Still having a few hours of light we decided to head into another short canyon called Repeat Jr. Just up the road from the arch we were at the trailhead and psyched to head into this slot. From reading the topo it sounded like a straight forward canyon. One 150′ rappel from a big tree, then a walk down and around to clean the tree. No real obstacles were mentioned, but that was soon to change. We reached the mouth of the canyon and started looking for a big tree. The only one I saw was a flexy looking Juniper up and out of the canyon. When rigged the tree I wanted to back it up off of something else incase it happened to rip out. I tried to use as little rope as possible to rig, just so that I would have enough to reach the ground, but since it was only a 150′ rap and we had 200′ of rope, no problem.
I wanted to rap first into the canyon, so I grabbed my Deuter pack, loaded the rest of my gear, put myself on the thin line and started making my way down the icy slopes and into the bowels of the canyon. On my way I was moving loose rocks so they wouldn’t come down after me if the rope hit them. This already was more technical than Winter Camp wash from the morning. As I coiled the rope after reaching the first ledge I tossed it and noticed it wasn’t even close to the bottom? Had I used 50′ of rope to rig the anchor? No way could I have used more than 15′ of rope. The canyon turned into a tight angling slot that was trying to pull me in, but I chimneyed to the outside then finally was able to get my pack off and clipped it to a sling so it could hang below me and allow me to fit. Before I knew it I was at the end of the rope, the knot on my belay device and still 40′ to the ground. As I looked into the dark canyon I could see what looked like a pool of black water at the base. The beta said there would be no water, then I realized it wasn’t water.
I yelled up to Whit that he needed to extend the rope so I would be able to reach the bottom of the canyon, then I would have to deal with getting somehow past the dead cow 40′ below. I braced myself on the walls while Whit quickly rebuilt the anchor, so glad I was wearing my 5.10 Guide Tennies. I was stuck on the walls like a lizard, a really cold lizard waiting for the rope to extend. Looking down and seeing a cow was freaking me out. Was it alive? Was it going to get up and move when I was walking over it? I was hoping the canyon was narrow enough for me to chimney over it. Soon I had enough rope to get just above the cow and start moving across, looking through my feet to see the 7′ animal. It looks like after seeing the bundle of hay behind it, ranchers were trying to lure it out, but there is not way to turn around a cow when the walls are no wider then it’s body. Sad to see it had to suffer this way.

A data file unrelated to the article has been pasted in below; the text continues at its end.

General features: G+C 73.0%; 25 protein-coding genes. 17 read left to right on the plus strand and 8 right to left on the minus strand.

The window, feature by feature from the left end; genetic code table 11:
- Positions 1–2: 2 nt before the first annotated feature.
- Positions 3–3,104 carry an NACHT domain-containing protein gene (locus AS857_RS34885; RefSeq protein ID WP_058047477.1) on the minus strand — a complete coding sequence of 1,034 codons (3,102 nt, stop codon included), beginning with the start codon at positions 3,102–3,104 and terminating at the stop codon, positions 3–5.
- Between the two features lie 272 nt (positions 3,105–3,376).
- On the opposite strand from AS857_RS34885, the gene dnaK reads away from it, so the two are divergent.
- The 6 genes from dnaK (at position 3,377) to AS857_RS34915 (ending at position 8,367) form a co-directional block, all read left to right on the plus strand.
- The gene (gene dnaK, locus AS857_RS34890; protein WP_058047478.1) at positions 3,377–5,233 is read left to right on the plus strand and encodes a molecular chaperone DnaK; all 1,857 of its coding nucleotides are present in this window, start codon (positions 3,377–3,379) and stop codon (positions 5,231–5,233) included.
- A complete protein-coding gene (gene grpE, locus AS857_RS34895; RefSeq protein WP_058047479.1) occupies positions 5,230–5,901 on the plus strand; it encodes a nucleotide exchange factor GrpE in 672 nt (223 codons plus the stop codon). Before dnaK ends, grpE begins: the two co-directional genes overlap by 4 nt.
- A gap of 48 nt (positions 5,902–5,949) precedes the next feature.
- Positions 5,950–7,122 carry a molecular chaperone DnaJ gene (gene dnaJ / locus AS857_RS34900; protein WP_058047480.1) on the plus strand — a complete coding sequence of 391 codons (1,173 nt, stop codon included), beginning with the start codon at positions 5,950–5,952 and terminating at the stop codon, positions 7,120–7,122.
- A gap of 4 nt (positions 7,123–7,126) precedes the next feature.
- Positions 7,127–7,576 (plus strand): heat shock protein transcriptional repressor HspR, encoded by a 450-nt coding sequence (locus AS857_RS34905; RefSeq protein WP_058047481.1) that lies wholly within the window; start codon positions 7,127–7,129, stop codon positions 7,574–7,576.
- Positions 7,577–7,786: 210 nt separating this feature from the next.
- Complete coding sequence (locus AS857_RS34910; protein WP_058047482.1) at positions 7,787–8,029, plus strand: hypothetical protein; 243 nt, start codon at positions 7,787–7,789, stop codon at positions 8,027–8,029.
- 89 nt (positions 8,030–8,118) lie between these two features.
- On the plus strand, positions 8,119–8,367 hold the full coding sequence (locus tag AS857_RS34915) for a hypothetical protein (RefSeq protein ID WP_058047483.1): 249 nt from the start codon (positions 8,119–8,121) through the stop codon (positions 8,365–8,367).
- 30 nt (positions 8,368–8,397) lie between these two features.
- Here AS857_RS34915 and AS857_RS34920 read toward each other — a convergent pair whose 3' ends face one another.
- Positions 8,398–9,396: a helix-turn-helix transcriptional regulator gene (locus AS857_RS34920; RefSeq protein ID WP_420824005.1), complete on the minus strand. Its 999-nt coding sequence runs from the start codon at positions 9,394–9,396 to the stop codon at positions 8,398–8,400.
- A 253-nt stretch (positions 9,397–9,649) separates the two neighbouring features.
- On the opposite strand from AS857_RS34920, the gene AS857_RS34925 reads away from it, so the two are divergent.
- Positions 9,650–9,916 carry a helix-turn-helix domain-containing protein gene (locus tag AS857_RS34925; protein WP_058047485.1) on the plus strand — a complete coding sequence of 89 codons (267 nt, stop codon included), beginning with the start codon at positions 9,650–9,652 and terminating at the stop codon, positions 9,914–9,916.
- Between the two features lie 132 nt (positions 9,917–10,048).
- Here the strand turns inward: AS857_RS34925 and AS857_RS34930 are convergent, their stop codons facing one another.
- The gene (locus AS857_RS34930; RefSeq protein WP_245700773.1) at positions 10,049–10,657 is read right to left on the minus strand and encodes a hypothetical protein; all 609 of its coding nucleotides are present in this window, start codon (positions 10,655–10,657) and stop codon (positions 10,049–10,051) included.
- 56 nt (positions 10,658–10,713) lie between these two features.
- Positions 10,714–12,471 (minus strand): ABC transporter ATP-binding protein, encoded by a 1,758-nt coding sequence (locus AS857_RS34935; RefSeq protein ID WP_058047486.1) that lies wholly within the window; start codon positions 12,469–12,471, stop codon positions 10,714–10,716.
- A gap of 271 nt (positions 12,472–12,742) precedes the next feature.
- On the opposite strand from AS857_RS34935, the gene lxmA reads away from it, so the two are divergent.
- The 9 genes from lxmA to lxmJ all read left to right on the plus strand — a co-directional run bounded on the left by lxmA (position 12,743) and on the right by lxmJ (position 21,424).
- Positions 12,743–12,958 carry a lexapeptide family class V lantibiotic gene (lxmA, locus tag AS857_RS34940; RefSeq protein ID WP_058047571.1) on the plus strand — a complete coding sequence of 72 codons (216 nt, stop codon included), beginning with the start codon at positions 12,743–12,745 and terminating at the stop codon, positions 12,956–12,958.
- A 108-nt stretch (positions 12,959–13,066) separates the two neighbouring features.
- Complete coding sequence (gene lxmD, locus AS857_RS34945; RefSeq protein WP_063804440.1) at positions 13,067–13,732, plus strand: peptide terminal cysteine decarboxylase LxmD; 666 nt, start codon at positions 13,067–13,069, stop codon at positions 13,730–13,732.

I was off rappel and Whit started heading down above me, into the cow filled canyon. He had seen a cow in a canyon, placed there by a flash flood on a previous canyon and said this one wasn’t bad, just give it a few months. It’s something you don’t really want to see though. He said that me freaking out about the cow had turned Heidi away from heading down, so as soon as he was off of the rope and clear of the cow, we headed down canyon and planned to meet her at the anchor. The canyon doubled in width a few hundred yards down to ten feet wide. It was a short canyon and we were at the end in no more than 15 minutes and on our way back to the tree. On our way back we passed some of the most amazing Cryptobiotic soil covered hillsides I have ever seen. It’s incredible how amazing every view in every area of the desert is.
It turned out to be a stellar day. The sun was setting to the west and as we made our way back through the web of dirt roads. Just another great day in the desert.
Long live Adventure!
The creation of art comes in many shapes and forms. I’m alway keeping my eyes open on my trips to see what people are creating. On my drive through Lake Arrowhead, California this past January, I was making a turn onto the highway and glanced to the side to see a giant eagle being carved out of a giant tree. By far it was the largest wooden sculpture I had ever seen. This eagle was being carved by William Tower with a 50″ chainsaw. He was in the middle of a huge cut that was taking all of his concentration. People were flooding the yard where he was cutting to see this piece he was working on, and to purchase smaller pieces for their homes. I kept thinking, How would you move this thing?
William said he had contacted the Guinness book of World Records to enter this piece, as it is the largest wood carving to date. As we were standing in the talking a red tailed hawk was hovering above. He said that since he has been working on this piece, hawks and eagles have been flying by on a daily basis. The piece has an incredible look to it. Hope William gets into the Guinness book and continues creating great works of art. Take a look at his website. www.towerartwilliam.com.
To read more about Nick Duttle and his sending rampage across the country this spring, click on this link to read a write up by Alison Osius – Rock and Ice News about Nick Duttle.